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Our holdings include hundreds of glass and film negatives/transparencies that we've scanned ourselves; in addition, many other photos on this site were extracted from reference images (high-resolution tiffs) in the Library of Congress research archive. (To query the database click here.) They are adjusted, restored and reworked by your webmaster in accordance with his aesthetic sensibilities before being downsized and turned into the jpegs you see here. All of these images (including "derivative works") are protected by copyright laws of the United States and other jurisdictions and may not be sold, reproduced or otherwise used for commercial purposes without permission.

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[REV 25-NOV-2014]

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Spook Hill: 1940

Spook Hill: 1940

March 1940. "Old mine office. Virginia City, Nevada." Medium format negative by Arthur Frankenstein for the Farm Security Administration. View full size.

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And open for tours

We toured the house on a 2015 visit. It's very interesting. There are a lot of artifacts from the time inside, as well as pictures. In fact, Virginia City is well worth a visit.

A radio ham inside?

Very interesting the wire antenna stretched between the tree on the right and the dormer. There is the insulator which decouples the copper wire from the cotton thread attached to the tree. Probably someone inside was using a radio. Massimo IZLPE.

Mansard Family Memories

That mansard roof is so reminiscent of a house in Connecticut where I lived in college, sharing the second floor with three paying housemates, and a seemingly endless procession of couch-dwellers and hangers-on. In 1990, I didn't know how old the house was. All I could say was that it was late Victorian. Each room had a capped gas pipe, five feet off the floor, where once there was a sconce. At some point, one adventurous soul figured out how to scale the cornice and find an unlatched sash on the vacant third floor, where we found multiple layers of 19th century wallpaper.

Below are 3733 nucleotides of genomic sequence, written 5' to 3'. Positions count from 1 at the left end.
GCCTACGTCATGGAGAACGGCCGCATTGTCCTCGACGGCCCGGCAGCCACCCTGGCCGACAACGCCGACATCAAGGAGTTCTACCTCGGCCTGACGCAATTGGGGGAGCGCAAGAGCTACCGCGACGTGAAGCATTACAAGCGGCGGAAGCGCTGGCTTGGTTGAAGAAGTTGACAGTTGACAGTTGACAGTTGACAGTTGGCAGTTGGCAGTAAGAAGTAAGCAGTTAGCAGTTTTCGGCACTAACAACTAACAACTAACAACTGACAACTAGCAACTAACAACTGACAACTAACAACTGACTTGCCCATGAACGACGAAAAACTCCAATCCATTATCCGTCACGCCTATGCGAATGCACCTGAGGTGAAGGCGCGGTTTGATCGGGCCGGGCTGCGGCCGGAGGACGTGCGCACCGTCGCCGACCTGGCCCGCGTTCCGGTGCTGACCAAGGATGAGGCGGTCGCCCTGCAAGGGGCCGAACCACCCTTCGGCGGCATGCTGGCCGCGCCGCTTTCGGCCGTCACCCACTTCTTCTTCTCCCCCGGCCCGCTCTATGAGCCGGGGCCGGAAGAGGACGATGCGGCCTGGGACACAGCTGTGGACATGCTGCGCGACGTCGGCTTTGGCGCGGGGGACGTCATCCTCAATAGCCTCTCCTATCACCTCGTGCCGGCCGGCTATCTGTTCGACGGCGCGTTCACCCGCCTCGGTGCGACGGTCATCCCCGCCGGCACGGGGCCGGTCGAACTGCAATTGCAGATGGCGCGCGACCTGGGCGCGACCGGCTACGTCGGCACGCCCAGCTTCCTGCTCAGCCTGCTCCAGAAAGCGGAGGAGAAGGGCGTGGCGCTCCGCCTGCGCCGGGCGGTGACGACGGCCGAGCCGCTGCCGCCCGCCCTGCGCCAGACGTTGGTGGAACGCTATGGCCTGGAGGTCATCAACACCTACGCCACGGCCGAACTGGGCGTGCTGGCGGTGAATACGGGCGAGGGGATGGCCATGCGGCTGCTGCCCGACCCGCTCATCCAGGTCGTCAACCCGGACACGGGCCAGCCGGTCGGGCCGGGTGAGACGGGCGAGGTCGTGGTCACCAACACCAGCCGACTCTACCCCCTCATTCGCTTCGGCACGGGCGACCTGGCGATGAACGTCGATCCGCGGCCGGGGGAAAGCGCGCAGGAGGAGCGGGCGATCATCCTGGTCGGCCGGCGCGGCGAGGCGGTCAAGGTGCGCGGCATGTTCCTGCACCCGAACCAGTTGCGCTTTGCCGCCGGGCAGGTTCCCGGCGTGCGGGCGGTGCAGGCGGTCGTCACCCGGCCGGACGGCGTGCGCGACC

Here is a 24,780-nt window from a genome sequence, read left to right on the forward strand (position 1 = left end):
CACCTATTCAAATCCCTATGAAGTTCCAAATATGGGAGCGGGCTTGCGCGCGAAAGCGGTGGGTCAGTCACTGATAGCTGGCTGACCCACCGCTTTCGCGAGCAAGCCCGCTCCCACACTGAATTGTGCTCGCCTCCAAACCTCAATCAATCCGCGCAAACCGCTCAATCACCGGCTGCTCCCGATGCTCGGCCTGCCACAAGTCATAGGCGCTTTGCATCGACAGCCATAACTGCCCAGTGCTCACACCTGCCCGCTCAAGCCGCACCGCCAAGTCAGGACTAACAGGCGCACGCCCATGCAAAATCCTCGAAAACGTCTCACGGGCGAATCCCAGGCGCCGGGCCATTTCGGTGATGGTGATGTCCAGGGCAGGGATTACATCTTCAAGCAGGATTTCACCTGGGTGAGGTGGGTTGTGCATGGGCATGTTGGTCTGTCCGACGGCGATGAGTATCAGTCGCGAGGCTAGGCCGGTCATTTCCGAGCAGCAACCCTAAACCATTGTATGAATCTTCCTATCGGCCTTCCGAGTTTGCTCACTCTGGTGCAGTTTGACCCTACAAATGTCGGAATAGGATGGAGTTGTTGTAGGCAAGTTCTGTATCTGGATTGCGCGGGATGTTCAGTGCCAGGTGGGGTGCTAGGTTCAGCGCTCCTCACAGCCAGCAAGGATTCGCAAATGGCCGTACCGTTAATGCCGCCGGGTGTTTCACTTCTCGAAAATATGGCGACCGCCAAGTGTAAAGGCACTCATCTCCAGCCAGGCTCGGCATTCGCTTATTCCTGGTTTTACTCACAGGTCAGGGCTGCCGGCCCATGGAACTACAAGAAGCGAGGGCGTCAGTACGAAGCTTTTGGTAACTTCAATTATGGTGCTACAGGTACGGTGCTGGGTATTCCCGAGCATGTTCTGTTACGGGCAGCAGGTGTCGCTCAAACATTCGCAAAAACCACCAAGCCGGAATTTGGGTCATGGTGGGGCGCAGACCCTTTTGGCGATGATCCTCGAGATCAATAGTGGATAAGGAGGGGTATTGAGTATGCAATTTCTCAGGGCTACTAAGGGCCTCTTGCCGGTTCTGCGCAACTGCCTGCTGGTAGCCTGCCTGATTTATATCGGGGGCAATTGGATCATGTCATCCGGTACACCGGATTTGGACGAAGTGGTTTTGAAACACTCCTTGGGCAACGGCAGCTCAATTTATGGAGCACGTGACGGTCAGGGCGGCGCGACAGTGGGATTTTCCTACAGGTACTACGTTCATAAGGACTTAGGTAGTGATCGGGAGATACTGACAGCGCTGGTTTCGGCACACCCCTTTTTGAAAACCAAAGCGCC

Then came Zillow, and I learned the house dated to 1875. Presumably its mansard roof once sported this capricious arrangement of hand-cut cedar shakes. I count myself lucky to have dwelt there before the novelty board siding was covered with vinyl, even though the uninsulated balloon frame cost us $400 per winter month to heat.

On one level, I know I shouldn't find such a structure incongruous as a mining company office. But I do.

The Savage Mansion

And looking a bit better, though I suspect the Basketball Hoop/Bicycle Rim is gone.

SHORPY OLD PHOTO ARCHIVE | History in HD is a vintage photo archive featuring thousands of high-definition images from the 1850s to 1960s. (Available as fine-art prints from the Shorpy Archive.) The site is named after Shorpy Higginbotham, a teenage coal miner who lived 100 years ago.

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